Category: Online Poetry
Poet laureate of Great Britain from 1930 until his death, John Masefield was only 22 years old when he wrote the simple and moving lines in his poem ‘Sea Fever’. Masefield was born on June 1, 1878, in Ledbury, Herefordshire, England. After his father’s death he was looked after by an uncle. Young Masefield wanted to be a merchant marine officer. At 13 he boarded the training ship Conway moored in the river Mersey. After two and a half years on the school ship he was apprenticed aboard a sailing ship that was bound for Chile by way of Cape Horn. In Chile he became ill and had to return to England by steamer. He left the sea and spent several years living in the United States, working chiefly in a carpet factory. At one time, in 1895, to be exact, he worked for a few months as a sort of third assistant bar-keeper and dish-washer in Luke O’Connor’s saloon, the Columbia Hotel, in New York City. The place is still there on the corner of Sixth and Greenwich Avenues. He later wrote about that period of his life in an autobiographical work, ‘In the Mill’, published in 1941.
In 1897 he returned to England determined to succeed as a writer. He worked on newspapers at first. But he never forgot his days at sea. He returned to them again and again in his poems and stories. He wrote about the land too, about typically English things like fox hunting, racing, and outdoor life. In 1902 Masefield published his first volume of poems, ‘Salt-Water Ballads’. After that he wrote steadily poems, stories, and plays. In 1903 he married Constance de la Cherois-Crommelin. They had two children.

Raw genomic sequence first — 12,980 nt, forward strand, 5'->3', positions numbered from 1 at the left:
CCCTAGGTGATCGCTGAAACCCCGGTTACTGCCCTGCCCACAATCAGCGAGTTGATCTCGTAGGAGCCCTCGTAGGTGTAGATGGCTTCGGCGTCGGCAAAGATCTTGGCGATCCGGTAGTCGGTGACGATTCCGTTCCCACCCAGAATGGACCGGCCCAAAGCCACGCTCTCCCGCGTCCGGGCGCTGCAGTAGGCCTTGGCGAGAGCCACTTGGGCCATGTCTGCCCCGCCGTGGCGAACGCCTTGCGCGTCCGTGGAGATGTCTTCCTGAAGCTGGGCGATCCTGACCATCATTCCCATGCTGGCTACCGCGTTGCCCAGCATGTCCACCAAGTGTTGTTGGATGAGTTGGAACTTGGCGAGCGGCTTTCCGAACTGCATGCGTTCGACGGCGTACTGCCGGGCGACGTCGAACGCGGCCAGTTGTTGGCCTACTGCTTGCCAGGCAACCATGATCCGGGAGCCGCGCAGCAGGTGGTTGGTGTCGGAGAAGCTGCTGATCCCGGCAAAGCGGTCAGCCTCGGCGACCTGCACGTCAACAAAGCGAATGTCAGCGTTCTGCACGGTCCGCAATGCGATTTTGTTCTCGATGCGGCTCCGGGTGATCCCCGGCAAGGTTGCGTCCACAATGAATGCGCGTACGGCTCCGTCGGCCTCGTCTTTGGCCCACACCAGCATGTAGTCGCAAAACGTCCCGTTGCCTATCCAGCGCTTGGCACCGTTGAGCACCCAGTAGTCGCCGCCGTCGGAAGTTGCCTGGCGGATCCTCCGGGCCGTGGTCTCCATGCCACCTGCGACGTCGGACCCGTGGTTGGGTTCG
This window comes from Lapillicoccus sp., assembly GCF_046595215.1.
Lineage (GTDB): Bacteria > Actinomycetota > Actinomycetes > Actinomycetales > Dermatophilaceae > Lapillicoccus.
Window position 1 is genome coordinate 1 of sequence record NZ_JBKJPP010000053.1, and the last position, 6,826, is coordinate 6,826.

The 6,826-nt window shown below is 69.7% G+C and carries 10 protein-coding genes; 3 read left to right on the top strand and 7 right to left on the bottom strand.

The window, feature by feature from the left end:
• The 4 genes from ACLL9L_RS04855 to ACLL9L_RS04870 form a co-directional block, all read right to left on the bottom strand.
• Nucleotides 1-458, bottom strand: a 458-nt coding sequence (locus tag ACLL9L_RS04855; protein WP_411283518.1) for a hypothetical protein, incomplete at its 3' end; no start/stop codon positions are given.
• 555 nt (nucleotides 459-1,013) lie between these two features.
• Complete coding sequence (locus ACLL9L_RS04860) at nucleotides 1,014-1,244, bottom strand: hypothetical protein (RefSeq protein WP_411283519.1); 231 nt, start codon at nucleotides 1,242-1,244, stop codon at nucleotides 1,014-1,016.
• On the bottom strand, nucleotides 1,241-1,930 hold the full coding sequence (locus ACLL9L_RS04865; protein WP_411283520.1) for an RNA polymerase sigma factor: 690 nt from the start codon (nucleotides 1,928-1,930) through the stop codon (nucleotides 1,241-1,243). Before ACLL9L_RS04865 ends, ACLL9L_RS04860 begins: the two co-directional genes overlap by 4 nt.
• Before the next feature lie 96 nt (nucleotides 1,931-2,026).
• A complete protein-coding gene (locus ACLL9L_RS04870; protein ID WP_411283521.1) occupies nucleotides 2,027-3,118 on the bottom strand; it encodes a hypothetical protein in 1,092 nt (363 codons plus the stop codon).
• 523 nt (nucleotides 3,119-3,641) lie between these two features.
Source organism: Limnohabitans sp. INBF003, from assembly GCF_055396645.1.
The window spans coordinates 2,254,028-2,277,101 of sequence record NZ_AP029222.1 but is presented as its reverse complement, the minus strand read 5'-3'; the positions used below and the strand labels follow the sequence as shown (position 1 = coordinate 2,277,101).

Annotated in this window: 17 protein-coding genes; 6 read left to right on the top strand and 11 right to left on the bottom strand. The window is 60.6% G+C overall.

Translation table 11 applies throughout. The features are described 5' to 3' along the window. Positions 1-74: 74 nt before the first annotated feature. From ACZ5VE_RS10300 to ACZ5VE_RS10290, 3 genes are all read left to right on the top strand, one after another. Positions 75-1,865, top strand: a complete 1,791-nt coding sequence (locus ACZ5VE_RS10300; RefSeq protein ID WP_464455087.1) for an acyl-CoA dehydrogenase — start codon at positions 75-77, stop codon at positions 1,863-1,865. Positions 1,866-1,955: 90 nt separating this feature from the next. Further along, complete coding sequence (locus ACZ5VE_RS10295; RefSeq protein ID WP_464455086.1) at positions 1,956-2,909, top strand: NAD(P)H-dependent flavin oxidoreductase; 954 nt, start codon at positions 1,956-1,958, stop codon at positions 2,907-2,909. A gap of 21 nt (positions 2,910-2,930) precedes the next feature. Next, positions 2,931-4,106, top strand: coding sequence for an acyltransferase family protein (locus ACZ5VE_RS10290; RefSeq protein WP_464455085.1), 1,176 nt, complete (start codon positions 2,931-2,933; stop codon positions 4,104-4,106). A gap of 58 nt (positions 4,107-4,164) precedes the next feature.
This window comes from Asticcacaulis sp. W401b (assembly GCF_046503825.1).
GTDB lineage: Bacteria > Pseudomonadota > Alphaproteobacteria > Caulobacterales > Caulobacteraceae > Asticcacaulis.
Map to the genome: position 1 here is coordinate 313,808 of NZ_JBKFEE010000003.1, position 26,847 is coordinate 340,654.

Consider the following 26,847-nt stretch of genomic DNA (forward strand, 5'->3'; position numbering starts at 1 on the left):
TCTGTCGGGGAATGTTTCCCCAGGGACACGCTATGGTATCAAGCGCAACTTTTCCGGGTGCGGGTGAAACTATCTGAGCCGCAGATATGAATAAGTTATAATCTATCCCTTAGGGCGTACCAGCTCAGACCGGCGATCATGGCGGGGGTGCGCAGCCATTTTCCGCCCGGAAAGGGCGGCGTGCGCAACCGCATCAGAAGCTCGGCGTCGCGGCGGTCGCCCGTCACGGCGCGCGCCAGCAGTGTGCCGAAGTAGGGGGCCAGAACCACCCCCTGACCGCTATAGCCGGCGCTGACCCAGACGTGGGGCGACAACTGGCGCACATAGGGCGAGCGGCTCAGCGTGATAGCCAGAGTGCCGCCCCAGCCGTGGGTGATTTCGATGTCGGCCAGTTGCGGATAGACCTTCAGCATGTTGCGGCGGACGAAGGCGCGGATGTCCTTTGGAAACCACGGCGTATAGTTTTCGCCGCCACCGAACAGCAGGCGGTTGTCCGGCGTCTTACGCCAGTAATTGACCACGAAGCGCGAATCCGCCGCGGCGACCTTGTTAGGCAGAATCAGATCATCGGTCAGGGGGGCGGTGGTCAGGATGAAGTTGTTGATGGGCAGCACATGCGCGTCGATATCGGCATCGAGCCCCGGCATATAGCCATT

In World War I Masefield served in the Red Cross in France and on a hospital ship at Gallipoli. His book ‘Gallipoli’ (1916) is an account of that campaign. He died on May 12, 1967, near Abingdon in Berkshire, England.
I must down to the seas again, to the lonely sea and the sky,
And all I ask is a tall ship and a star to steer her by,
And the wheel’s kick and the wind’s song and the white sail’s shaking,
And a grey mist on the sea’s face and a grey dawn breaking.
I must down to the seas again, for the call of the running tide
Is a wild call and a clear call that may not be denied;
And all I ask is a windy day with the white clouds flying,
And the flung spray and the blown spume, and the sea-gulls crying.
I must down to the seas again to the vagrant gypsy life.
To the gull’s way and the whale’s way where the wind’s like a whetted knife;
And all I ask is a merry yarn from a laughing fellow-rover,
And quiet sleep and a sweet dream when the long trick’s over.